In the last post I talked about Elias Canetti (seen here) whom John Bayley, husband of Iris Murdoch, one of his lovers, called "the god-monster of Hampstead". Canetti, the Austrian writer, lived in England from 1939 to the 1980s and his sharp pen in Party in the Blitz digs into several high literary reputations including Murdoch's. In an excellent introduction to the book Jeremy Adler tries to draw the sting of some of these attacks by suggesting that Canetti is in fact describing himself when he savages other writers. It's a fascinating read and one of the interesting threads is the writer's distaste for the English literary party of which he saw many in his Hampstead years. Instead of the civilised café culture of Vienna he went into various crowded rooms full of people standing up and being rather cold and unpleasant to each other. I attend as few of these things as I can myself but I can report that nothing has changed. One comes back on the Tube thinking: wouldn't it have been more productive to have spent the evening in a darkened room hitting myself over the head with a mallet every ten minutes?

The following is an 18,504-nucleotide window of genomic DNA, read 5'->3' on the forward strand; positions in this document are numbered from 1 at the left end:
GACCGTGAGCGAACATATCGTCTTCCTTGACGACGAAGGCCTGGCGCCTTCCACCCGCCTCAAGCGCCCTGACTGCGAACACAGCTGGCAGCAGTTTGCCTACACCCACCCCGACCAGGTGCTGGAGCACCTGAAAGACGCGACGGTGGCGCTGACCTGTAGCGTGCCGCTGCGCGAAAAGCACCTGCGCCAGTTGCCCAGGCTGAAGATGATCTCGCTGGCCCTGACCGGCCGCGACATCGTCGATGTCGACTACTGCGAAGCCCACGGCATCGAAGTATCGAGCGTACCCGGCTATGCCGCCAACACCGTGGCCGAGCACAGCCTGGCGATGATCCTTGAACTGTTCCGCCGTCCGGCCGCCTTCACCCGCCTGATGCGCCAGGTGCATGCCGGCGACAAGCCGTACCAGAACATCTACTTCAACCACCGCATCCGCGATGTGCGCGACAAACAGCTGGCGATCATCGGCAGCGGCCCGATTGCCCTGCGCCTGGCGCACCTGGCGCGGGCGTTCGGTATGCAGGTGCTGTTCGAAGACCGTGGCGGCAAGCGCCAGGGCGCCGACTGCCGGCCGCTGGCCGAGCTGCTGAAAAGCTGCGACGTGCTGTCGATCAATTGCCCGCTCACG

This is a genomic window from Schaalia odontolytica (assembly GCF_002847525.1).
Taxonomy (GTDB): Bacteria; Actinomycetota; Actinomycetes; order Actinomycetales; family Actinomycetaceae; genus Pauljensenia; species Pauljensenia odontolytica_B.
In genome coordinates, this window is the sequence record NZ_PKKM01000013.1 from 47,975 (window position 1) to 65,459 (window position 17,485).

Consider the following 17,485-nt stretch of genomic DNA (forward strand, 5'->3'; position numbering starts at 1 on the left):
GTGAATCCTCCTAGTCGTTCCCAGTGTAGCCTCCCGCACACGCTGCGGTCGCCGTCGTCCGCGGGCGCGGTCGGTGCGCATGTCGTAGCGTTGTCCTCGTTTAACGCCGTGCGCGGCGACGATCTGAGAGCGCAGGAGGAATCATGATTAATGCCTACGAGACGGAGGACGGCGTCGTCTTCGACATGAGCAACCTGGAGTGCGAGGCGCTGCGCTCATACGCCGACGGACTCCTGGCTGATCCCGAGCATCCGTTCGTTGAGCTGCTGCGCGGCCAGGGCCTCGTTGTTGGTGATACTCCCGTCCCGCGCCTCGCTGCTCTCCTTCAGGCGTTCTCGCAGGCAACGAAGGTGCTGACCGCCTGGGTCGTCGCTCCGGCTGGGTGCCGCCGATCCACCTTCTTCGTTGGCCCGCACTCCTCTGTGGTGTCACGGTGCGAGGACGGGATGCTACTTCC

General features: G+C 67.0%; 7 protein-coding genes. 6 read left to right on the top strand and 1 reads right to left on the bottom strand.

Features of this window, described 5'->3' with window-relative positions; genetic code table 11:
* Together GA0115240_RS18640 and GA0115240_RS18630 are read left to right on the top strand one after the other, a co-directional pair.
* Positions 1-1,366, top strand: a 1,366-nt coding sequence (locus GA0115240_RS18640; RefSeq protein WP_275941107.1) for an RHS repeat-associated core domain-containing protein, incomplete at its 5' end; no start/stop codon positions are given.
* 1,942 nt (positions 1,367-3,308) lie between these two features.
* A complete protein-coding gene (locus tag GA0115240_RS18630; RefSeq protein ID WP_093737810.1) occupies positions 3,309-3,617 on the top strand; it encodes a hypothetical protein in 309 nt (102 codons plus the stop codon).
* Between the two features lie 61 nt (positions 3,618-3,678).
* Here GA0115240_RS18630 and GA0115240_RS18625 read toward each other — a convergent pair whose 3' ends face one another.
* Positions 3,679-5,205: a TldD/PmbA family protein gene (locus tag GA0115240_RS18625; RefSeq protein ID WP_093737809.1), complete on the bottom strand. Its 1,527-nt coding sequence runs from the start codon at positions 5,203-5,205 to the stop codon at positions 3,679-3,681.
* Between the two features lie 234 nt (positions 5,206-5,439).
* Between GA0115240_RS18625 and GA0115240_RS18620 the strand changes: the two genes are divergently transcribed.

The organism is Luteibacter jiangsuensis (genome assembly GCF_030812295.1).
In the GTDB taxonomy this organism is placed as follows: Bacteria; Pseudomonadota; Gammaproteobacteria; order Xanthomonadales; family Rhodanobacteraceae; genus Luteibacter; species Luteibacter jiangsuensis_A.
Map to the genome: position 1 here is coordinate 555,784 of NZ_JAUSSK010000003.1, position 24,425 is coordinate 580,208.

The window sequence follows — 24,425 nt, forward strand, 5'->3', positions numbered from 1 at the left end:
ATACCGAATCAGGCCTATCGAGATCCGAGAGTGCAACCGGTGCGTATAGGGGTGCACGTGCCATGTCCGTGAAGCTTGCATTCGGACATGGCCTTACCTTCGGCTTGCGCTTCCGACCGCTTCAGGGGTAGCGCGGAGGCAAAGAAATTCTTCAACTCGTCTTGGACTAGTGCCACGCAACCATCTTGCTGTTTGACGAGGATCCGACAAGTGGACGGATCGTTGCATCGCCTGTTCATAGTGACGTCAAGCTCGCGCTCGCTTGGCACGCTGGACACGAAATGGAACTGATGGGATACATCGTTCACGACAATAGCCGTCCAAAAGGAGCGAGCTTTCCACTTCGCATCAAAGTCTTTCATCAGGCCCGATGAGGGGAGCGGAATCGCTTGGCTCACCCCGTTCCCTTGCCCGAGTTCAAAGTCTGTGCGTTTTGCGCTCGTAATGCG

Here is Canetti on "Misery at Parties": "It wasn't that you were treated sceptically, it was worse than that. You quite simply didn't exist...It would be an exaggeration to describe the exchange of a few sentences as a conversation, and in any case, the content of a conversation wasn't what mattered, so much as the confirmation of what remained unsaid. What was at issue was observing the proprieties. One mustn't on any account get too near. Edges and boundaries were the important things, and they existed so as not to be infringed."
I prefer real parties where you have fun. They do exist and perhaps there are even some of them in Hampstead.